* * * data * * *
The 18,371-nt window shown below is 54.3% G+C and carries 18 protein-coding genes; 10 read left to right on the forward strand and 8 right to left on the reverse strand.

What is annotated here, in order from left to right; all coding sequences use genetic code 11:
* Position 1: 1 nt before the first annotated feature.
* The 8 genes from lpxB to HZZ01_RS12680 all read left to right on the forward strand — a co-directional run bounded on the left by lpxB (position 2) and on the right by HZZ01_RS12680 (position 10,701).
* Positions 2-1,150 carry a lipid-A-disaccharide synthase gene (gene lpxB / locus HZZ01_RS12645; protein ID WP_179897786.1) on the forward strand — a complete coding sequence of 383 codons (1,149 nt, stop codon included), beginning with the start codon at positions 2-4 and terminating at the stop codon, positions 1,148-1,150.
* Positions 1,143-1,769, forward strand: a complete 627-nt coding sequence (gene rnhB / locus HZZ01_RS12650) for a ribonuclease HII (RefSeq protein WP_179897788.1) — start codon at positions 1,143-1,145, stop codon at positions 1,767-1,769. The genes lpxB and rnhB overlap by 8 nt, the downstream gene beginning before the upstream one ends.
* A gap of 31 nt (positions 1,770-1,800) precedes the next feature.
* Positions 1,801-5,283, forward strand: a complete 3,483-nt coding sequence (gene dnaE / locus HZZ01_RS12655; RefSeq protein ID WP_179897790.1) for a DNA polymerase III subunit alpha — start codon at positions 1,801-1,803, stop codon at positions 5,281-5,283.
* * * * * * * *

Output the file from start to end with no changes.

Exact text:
The 18,371-nt window shown below is 54.3% G+C and carries 18 protein-coding genes; 10 read left to right on the forward strand and 8 right to left on the reverse strand.

What is annotated here, in order from left to right; all coding sequences use genetic code 11:
* Position 1: 1 nt before the first annotated feature.
* The 8 genes from lpxB to HZZ01_RS12680 all read left to right on the forward strand — a co-directional run bounded on the left by lpxB (position 2) and on the right by HZZ01_RS12680 (position 10,701).
* Positions 2-1,150 carry a lipid-A-disaccharide synthase gene (gene lpxB / locus HZZ01_RS12645; protein ID WP_179897786.1) on the forward strand — a complete coding sequence of 383 codons (1,149 nt, stop codon included), beginning with the start codon at positions 2-4 and terminating at the stop codon, positions 1,148-1,150.
* Positions 1,143-1,769, forward strand: a complete 627-nt coding sequence (gene rnhB / locus HZZ01_RS12650) for a ribonuclease HII (RefSeq protein WP_179897788.1) — start codon at positions 1,143-1,145, stop codon at positions 1,767-1,769. The genes lpxB and rnhB overlap by 8 nt, the downstream gene beginning before the upstream one ends.
* A gap of 31 nt (positions 1,770-1,800) precedes the next feature.
* Positions 1,801-5,283, forward strand: a complete 3,483-nt coding sequence (gene dnaE / locus HZZ01_RS12655; RefSeq protein ID WP_179897790.1) for a DNA polymerase III subunit alpha — start codon at positions 1,801-1,803, stop codon at positions 5,281-5,283.